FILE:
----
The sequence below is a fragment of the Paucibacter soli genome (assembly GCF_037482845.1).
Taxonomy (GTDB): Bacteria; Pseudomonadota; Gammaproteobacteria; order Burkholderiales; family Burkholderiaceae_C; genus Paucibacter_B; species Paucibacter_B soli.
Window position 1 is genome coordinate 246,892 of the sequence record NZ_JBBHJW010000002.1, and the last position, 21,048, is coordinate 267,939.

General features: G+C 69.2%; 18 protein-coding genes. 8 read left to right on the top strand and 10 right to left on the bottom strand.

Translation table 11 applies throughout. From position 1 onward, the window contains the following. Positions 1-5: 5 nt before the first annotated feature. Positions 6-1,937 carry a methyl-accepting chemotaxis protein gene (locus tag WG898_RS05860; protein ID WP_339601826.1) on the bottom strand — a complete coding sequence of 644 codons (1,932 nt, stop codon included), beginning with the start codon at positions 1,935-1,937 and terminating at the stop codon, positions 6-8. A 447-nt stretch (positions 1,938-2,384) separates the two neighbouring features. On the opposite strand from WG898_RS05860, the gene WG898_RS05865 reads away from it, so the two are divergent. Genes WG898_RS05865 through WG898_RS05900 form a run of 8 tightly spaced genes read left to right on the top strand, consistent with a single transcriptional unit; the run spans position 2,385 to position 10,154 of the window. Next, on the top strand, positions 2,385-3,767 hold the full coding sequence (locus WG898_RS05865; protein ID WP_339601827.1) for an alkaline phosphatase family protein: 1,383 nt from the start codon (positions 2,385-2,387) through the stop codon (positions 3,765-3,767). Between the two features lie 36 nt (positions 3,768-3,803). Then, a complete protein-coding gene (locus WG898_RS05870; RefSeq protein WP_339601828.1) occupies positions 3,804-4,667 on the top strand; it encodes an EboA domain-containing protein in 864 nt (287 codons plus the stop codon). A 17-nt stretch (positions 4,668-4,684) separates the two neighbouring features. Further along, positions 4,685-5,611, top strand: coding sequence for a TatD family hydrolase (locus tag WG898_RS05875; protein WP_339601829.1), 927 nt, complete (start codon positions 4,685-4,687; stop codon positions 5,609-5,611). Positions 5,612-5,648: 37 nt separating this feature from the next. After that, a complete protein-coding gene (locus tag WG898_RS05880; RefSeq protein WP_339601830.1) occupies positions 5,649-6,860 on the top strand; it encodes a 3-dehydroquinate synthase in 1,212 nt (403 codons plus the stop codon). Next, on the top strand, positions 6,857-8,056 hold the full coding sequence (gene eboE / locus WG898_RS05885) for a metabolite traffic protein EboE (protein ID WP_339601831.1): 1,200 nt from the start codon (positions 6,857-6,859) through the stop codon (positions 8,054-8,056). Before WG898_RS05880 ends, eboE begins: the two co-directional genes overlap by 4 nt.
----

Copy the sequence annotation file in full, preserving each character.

The sequence below is a fragment of the Paucibacter soli genome (assembly GCF_037482845.1).
Taxonomy (GTDB): Bacteria; Pseudomonadota; Gammaproteobacteria; order Burkholderiales; family Burkholderiaceae_C; genus Paucibacter_B; species Paucibacter_B soli.
Window position 1 is genome coordinate 246,892 of the sequence record NZ_JBBHJW010000002.1, and the last position, 21,048, is coordinate 267,939.

General features: G+C 69.2%; 18 protein-coding genes. 8 read left to right on the top strand and 10 right to left on the bottom strand.

Translation table 11 applies throughout. From position 1 onward, the window contains the following. Positions 1-5: 5 nt before the first annotated feature. Positions 6-1,937 carry a methyl-accepting chemotaxis protein gene (locus tag WG898_RS05860; protein ID WP_339601826.1) on the bottom strand — a complete coding sequence of 644 codons (1,932 nt, stop codon included), beginning with the start codon at positions 1,935-1,937 and terminating at the stop codon, positions 6-8. A 447-nt stretch (positions 1,938-2,384) separates the two neighbouring features. On the opposite strand from WG898_RS05860, the gene WG898_RS05865 reads away from it, so the two are divergent. Genes WG898_RS05865 through WG898_RS05900 form a run of 8 tightly spaced genes read left to right on the top strand, consistent with a single transcriptional unit; the run spans position 2,385 to position 10,154 of the window. Next, on the top strand, positions 2,385-3,767 hold the full coding sequence (locus WG898_RS05865; protein ID WP_339601827.1) for an alkaline phosphatase family protein: 1,383 nt from the start codon (positions 2,385-2,387) through the stop codon (positions 3,765-3,767). Between the two features lie 36 nt (positions 3,768-3,803). Then, a complete protein-coding gene (locus WG898_RS05870; RefSeq protein WP_339601828.1) occupies positions 3,804-4,667 on the top strand; it encodes an EboA domain-containing protein in 864 nt (287 codons plus the stop codon). A 17-nt stretch (positions 4,668-4,684) separates the two neighbouring features. Further along, positions 4,685-5,611, top strand: coding sequence for a TatD family hydrolase (locus tag WG898_RS05875; protein WP_339601829.1), 927 nt, complete (start codon positions 4,685-4,687; stop codon positions 5,609-5,611). Positions 5,612-5,648: 37 nt separating this feature from the next. After that, a complete protein-coding gene (locus tag WG898_RS05880; RefSeq protein WP_339601830.1) occupies positions 5,649-6,860 on the top strand; it encodes a 3-dehydroquinate synthase in 1,212 nt (403 codons plus the stop codon). Next, on the top strand, positions 6,857-8,056 hold the full coding sequence (gene eboE / locus WG898_RS05885) for a metabolite traffic protein EboE (protein ID WP_339601831.1): 1,200 nt from the start codon (positions 6,857-6,859) through the stop codon (positions 8,054-8,056). Before WG898_RS05880 ends, eboE begins: the two co-directional genes overlap by 4 nt.